DUBAI, March 14 A Bahraini court on Tuesday
delayed a ruling in the trial of the spiritual leader of the
country's Shi'ite Muslim majority on charges of collecting funds
illegally and money laundering, local media reported.
Ayatollah Isa Qassim, who is in his mid-70s, faces up to 15
years in jail if convicted in the trial that has ratcheted up
tensions in the Western-allied Gulf Arab state where the U.S.
Fifth Fleet is based.
The kingdom had been convulsed by occasional protests since
authorities crushed 2011 protests mainly by Shi'ites demanding a
bigger share in running the country.
The court had been expected to issue a ruling on Tuesday.
But the Arabic-language al-Wassat said that, after convening
under heavy security, it postponed the ruling in Qassim's case
until May 7, giving no reason for the decision.
Overnight, hundreds of protesters took to the streets in
Qasim's village west of the capital Manama, to show their
support for the elderly cleric, according to videos and pictures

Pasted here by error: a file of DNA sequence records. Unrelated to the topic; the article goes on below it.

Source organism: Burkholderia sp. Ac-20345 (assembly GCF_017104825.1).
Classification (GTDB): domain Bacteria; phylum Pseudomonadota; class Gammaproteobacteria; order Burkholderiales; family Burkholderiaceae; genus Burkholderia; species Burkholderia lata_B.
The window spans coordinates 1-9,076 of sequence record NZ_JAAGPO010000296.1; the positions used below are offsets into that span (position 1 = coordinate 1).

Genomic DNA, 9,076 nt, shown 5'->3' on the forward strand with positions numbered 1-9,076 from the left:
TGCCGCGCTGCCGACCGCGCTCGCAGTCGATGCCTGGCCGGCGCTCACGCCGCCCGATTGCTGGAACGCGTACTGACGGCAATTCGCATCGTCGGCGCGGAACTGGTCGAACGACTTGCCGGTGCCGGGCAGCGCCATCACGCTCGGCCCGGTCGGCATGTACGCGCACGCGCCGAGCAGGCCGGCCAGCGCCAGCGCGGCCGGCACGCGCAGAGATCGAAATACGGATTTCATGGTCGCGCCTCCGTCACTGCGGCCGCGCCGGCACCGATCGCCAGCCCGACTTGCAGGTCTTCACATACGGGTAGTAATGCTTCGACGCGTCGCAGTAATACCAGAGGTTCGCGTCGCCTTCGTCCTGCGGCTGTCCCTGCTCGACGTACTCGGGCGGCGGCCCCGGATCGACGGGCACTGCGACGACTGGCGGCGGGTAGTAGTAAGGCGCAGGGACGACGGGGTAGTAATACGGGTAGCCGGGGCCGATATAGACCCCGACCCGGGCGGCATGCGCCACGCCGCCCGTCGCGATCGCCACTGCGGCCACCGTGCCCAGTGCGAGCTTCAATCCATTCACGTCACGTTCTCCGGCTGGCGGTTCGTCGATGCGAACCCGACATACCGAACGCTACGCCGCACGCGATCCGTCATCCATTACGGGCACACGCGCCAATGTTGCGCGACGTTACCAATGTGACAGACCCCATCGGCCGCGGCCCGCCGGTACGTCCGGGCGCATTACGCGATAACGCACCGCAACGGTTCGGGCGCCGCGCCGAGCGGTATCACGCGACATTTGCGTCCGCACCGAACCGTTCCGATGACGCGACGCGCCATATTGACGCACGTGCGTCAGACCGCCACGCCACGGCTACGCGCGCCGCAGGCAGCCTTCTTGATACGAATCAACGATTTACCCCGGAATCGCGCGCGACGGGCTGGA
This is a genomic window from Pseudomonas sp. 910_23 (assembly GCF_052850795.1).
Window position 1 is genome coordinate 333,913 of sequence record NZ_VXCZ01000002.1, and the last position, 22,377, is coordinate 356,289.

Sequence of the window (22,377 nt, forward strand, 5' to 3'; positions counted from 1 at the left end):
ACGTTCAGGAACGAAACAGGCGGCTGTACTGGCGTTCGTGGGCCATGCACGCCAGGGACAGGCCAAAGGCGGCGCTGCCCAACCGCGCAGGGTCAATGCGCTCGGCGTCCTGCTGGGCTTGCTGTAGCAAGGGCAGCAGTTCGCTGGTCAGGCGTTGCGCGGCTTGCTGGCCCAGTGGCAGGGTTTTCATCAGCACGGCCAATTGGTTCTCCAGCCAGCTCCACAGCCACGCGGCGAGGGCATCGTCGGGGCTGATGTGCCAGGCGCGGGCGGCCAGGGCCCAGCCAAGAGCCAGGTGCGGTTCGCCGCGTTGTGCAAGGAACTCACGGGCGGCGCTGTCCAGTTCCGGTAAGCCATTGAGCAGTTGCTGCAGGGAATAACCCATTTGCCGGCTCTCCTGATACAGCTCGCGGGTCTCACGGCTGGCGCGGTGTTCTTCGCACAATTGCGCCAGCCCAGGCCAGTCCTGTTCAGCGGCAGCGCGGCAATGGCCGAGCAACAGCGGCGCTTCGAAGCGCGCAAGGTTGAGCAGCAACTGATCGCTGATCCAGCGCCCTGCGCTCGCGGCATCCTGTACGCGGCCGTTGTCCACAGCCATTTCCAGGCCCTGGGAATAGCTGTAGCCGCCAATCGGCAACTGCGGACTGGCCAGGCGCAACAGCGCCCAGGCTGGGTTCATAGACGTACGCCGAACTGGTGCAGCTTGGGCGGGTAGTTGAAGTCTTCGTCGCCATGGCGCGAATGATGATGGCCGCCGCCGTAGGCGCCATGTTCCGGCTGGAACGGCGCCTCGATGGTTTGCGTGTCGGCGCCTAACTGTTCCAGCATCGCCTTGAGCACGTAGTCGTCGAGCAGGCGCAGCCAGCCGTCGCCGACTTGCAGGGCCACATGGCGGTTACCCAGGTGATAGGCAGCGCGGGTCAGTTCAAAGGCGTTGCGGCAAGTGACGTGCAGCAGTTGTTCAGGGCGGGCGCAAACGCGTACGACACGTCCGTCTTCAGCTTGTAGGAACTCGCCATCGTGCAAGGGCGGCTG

posted online by activists.
Qassim also faces expulsion from the kingdom after
authorities revoked his citizenship last year for alleged
foreign links and fomenting violence, charges he had denied.
The charges emanate from the collection of an Islamic tax
called Khums, which in Shi'ite Islam is collected and spent by a
senior cleric in the interest of the needy.
Qassim's defence lawyers have refused to attend the hearing,
which they saw as an attack on the country's Shi'tes.
State news agency BNA, which also reported the postponement,
quoted the public prosecutor as saying Qassim and two other
co-defendants are accused of collecting donations without
permission and "conducting operations with the aim of hiding its
source and to render it legal".
"It is a strictly an organisational matter that has nothing
to do with religious duties," he added, according to BNA.
The trial is part of a wider crackdown on dissent that
included a ban last year on the main Shi'ite Muslim group Wefaq.
Authorities accuse it of fomenting sectarian unrest and having
links to a foreign power, an apparent reference to Iran.
Bahrain's justice ministry took steps last week to dissolve
the secular National Democratic Action Society (Waad) it accuses
of supporting terrorism.
(Reporting by Aziz El Yaakoubi; editing by Sami Aboudi and